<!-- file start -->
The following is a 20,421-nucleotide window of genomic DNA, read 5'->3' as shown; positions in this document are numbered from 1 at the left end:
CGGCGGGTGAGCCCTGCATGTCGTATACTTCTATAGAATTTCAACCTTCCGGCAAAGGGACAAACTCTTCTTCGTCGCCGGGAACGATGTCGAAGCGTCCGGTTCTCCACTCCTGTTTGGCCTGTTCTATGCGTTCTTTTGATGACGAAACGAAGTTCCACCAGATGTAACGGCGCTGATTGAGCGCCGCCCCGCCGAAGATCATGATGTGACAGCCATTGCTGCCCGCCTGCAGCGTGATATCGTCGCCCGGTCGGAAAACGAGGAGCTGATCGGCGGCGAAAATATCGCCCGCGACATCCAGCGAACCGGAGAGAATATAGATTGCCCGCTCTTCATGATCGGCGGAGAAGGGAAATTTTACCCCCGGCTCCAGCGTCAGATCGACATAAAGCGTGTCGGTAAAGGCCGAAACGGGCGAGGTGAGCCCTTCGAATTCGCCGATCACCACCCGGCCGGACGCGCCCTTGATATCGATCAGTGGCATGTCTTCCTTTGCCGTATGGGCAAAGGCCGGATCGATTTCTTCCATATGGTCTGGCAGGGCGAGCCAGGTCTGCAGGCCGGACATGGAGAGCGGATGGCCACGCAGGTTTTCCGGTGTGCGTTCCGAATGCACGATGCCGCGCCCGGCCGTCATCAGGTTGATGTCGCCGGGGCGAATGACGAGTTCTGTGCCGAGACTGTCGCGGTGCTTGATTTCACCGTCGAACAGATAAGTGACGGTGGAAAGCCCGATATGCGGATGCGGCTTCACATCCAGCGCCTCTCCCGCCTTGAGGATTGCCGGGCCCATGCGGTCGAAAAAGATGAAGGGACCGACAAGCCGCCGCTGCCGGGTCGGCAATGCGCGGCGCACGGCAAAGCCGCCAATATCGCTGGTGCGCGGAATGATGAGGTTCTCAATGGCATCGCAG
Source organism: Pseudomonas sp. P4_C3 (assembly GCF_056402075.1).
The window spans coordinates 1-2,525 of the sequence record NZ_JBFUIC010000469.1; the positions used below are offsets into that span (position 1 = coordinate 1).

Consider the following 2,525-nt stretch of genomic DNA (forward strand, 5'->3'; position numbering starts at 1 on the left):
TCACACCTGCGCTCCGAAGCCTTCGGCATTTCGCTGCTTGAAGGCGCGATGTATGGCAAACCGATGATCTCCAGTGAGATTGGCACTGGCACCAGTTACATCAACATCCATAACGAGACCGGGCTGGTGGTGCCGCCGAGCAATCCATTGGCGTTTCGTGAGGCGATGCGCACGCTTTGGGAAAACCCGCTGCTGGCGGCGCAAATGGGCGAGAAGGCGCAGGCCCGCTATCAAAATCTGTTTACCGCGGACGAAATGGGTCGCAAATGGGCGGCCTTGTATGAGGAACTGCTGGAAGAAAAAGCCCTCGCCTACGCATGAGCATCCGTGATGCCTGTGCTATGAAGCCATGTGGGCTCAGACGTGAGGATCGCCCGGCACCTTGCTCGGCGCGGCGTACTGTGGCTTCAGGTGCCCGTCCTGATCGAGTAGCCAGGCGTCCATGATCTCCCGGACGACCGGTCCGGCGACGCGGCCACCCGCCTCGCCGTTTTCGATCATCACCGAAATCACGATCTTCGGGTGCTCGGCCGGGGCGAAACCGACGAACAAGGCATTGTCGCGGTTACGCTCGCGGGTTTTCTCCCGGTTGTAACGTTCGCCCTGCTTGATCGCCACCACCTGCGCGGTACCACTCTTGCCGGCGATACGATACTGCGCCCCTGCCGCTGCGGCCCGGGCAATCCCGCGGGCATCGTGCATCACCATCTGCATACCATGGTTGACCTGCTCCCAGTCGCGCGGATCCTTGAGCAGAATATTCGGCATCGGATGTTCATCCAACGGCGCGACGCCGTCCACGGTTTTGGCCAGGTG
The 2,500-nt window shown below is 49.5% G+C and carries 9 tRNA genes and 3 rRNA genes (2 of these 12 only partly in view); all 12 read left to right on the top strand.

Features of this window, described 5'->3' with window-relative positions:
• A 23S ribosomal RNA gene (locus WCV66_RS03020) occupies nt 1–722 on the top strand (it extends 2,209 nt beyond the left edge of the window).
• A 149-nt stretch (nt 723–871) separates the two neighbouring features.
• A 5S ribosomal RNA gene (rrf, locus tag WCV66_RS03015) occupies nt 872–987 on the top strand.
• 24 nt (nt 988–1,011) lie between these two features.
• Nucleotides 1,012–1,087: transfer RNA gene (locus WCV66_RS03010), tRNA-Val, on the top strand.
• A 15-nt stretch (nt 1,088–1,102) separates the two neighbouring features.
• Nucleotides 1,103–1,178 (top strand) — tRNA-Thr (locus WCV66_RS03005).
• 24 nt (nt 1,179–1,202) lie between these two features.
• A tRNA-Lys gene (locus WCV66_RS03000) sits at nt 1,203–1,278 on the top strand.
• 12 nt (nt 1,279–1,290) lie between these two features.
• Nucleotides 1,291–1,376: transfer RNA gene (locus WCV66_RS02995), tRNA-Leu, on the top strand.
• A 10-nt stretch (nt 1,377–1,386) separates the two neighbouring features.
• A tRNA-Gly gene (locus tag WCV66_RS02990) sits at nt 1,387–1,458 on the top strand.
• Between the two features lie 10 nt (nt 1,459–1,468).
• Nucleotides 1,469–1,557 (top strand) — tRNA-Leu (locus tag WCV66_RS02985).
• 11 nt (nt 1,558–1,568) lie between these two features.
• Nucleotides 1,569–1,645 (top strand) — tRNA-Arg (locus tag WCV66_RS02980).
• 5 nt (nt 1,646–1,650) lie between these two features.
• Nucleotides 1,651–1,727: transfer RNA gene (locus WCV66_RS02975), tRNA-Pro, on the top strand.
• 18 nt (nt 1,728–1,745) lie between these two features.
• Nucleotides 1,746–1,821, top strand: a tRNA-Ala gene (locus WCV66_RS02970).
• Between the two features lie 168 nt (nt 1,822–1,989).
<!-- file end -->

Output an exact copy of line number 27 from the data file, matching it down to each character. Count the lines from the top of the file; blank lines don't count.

• Nucleotides 1,651–1,727: transfer RNA gene (locus WCV66_RS02975), tRNA-Pro, on the top strand.